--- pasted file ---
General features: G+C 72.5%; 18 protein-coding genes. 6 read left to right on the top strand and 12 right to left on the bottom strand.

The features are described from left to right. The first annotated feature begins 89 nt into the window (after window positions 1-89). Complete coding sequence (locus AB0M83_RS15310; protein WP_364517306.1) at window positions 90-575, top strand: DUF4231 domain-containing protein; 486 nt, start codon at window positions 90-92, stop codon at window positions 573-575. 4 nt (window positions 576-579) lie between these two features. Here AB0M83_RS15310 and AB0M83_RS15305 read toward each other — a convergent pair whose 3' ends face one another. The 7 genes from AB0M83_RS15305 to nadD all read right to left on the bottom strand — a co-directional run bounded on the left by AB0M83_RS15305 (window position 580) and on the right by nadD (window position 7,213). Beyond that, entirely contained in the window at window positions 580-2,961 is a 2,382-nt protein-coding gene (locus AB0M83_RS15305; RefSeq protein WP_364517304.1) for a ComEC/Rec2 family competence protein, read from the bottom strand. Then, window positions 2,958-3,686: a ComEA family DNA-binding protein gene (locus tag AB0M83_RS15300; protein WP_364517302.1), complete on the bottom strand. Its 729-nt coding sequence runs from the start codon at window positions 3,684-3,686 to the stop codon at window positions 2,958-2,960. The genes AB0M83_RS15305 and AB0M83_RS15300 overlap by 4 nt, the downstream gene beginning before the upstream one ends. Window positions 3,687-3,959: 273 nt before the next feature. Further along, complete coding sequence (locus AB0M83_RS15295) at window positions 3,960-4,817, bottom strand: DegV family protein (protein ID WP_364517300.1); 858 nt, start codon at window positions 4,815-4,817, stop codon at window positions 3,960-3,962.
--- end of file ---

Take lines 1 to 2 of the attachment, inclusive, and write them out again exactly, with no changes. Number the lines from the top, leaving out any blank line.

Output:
General features: G+C 72.5%; 18 protein-coding genes. 6 read left to right on the top strand and 12 right to left on the bottom strand.

The features are described from left to right. The first annotated feature begins 89 nt into the window (after window positions 1-89). Complete coding sequence (locus AB0M83_RS15310; protein WP_364517306.1) at window positions 90-575, top strand: DUF4231 domain-containing protein; 486 nt, start codon at window positions 90-92, stop codon at window positions 573-575. 4 nt (window positions 576-579) lie between these two features. Here AB0M83_RS15310 and AB0M83_RS15305 read toward each other — a convergent pair whose 3' ends face one another. The 7 genes from AB0M83_RS15305 to nadD all read right to left on the bottom strand — a co-directional run bounded on the left by AB0M83_RS15305 (window position 580) and on the right by nadD (window position 7,213). Beyond that, entirely contained in the window at window positions 580-2,961 is a 2,382-nt protein-coding gene (locus AB0M83_RS15305; RefSeq protein WP_364517304.1) for a ComEC/Rec2 family competence protein, read from the bottom strand. Then, window positions 2,958-3,686: a ComEA family DNA-binding protein gene (locus tag AB0M83_RS15300; protein WP_364517302.1), complete on the bottom strand. Its 729-nt coding sequence runs from the start codon at window positions 3,684-3,686 to the stop codon at window positions 2,958-2,960. The genes AB0M83_RS15305 and AB0M83_RS15300 overlap by 4 nt, the downstream gene beginning before the upstream one ends. Window positions 3,687-3,959: 273 nt before the next feature. Further along, complete coding sequence (locus AB0M83_RS15295) at window positions 3,960-4,817, bottom strand: DegV family protein (protein ID WP_364517300.1); 858 nt, start codon at window positions 4,815-4,817, stop codon at window positions 3,960-3,962.